Virus not likely to stop Nebraska marijuana, casino measures

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LINCOLN, Neb. (AP) - Nebraska voters may still get a chance to legalize medical marijuana and casino gambling even though the new coronavirus has forced activists to stop collecting signatures to place the issues on the November ballot.

Organizers from both campaigns said they’re confident they’ll have enough signatures to qualify before the July 2 deadline to submit their petitions, even though they’ve pulled their circulators off the streets.

Both groups said they had already gathered a large number before the pandemic forced the closure of public buildings and cancellation of major events where circulators often work.

“I’m still optimistic,” said Sen. Anna Wishart, a co-chairwoman of Nebraskans for Medical Marijuana. “It’s a popular issue, and we’ve got a really good base of signatures. I feel really positive about where we are right now.”

Organizers of the campaign to legalize casino gambling in Nebraska said they had already slowed their signature-gathering for the winter months and decided to extend that break for another few weeks to try to keep the virus from spreading. It’s not clear how long people will be asked to remain at home to avoid infecting others, but campaign officials said they hope to resume operations later in the spring.

“We’re within shouting distance of getting what we need,” said Lance Morgan, the president and CEO of Ho-Chunk Inc., which is bankrolling the petition drive. “It won’t take a huge effort to get there. It’s still snowing and cold out there and people are nervous, so it makes sense to take a little hiatus.”

Morgan said he considers it an easy sell because the issue polls well in Nebraska, and many gamblers already cross the Missouri River to spend their money at Iowa casinos. He said his group commissioned a study that found Nebraskans have spent $11.1 billion on Iowa casinos since they began opening in the 1990s. Opponents, including Gov. Pete Ricketts, have argued the measure would encourage more people to compulsively gamble.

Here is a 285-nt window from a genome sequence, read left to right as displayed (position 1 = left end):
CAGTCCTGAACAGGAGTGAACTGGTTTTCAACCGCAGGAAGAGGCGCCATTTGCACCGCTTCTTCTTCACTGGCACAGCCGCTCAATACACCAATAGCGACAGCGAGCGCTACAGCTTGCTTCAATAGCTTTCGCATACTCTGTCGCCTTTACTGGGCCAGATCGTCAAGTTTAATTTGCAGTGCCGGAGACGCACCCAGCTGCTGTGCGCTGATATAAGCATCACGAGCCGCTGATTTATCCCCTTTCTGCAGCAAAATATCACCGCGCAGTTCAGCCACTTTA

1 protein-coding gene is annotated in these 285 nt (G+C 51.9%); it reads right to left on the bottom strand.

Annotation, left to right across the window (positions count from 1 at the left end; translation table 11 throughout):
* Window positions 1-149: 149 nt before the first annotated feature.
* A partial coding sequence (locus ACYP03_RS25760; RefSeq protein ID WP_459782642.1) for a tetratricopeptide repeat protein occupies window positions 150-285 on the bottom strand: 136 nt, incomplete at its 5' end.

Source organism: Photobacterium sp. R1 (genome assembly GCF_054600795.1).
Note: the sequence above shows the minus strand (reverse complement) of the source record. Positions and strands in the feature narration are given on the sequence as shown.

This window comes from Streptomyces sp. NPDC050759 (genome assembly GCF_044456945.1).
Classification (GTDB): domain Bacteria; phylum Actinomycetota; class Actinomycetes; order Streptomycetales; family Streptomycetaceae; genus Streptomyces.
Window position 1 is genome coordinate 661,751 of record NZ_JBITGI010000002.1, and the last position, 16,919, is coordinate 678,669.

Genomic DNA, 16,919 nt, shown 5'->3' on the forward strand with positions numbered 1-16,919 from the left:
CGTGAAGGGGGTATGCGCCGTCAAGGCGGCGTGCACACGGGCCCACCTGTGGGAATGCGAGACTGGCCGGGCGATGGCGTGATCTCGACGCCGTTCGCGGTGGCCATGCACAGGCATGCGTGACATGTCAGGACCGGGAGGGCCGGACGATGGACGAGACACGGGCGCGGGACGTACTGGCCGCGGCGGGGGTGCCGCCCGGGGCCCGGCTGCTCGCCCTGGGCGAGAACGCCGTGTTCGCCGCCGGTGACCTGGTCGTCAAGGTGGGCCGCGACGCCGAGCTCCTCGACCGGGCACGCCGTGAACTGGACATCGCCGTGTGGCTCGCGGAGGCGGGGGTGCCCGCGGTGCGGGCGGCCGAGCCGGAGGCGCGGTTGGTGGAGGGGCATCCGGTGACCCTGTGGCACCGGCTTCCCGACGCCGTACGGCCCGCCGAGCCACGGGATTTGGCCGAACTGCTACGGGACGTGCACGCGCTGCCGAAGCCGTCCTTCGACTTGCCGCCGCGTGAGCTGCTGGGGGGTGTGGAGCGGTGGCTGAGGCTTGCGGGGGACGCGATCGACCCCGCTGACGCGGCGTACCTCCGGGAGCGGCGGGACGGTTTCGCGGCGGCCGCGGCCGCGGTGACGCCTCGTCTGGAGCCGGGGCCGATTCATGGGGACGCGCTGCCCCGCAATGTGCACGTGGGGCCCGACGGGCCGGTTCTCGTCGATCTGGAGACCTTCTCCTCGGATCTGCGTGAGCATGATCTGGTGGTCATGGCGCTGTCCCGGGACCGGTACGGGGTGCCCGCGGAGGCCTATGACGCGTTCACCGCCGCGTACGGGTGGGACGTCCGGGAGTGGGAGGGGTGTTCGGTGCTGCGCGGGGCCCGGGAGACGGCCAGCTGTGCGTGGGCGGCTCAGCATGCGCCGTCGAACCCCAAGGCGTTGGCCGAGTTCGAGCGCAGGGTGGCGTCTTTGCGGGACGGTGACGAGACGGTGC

The campaigns declined to say exactly how many signatures they’ve gathered.

Because the measures are proposed constitutional amendments, the petition campaigns need signatures from at least 10% of the state’s registered voters — roughly 121,000 people as of this month. In addition, they need to get signatures from at least 5% of the voters in 38 of the state’s 93 counties to ensure that rural Nebraska is represented.

The virus has upended life throughout the nation as people hunker down to try to minimize its impact. For most people, the new coronavirus causes only mild or moderate symptoms, such as fever and cough. For some, especially older adults and people with existing heath problems, it can cause more severe illness, including pneumonia.

The vast majority of people recover from the new virus.

Another ballot campaign that seeks to lower taxes for Nebraska property owners has also scaled back its efforts because of the virus, said Paul Von Behren, executive director of the petition group TRUE Nebraskans. Von Behren said the campaign was “doing fine,” and still had some volunteers working in a limited capacity.

“We’re taking this a day at a time,” he said. “We’re obviously going to keep moving on this, but with the large number of public events canceled, it’s going to be more of a challenge.”

Von Behren said the virus would have hurt the campaign more if it had happened earlier, but petition circulators have already banked a lot of the signatures they need.

“Everything right now just depends on how quickly the wave passes through,” he said. “Obviously, there’s no way of knowing right now.”

Nebraska Secretary of State Bob Evnen said he doesn’t plan to extend the submission deadline for petition campaigns because the requirements are spelled out in state law.

“There has been time prior to the spread of this virus for those seeking signatures to do so,” Evnen said.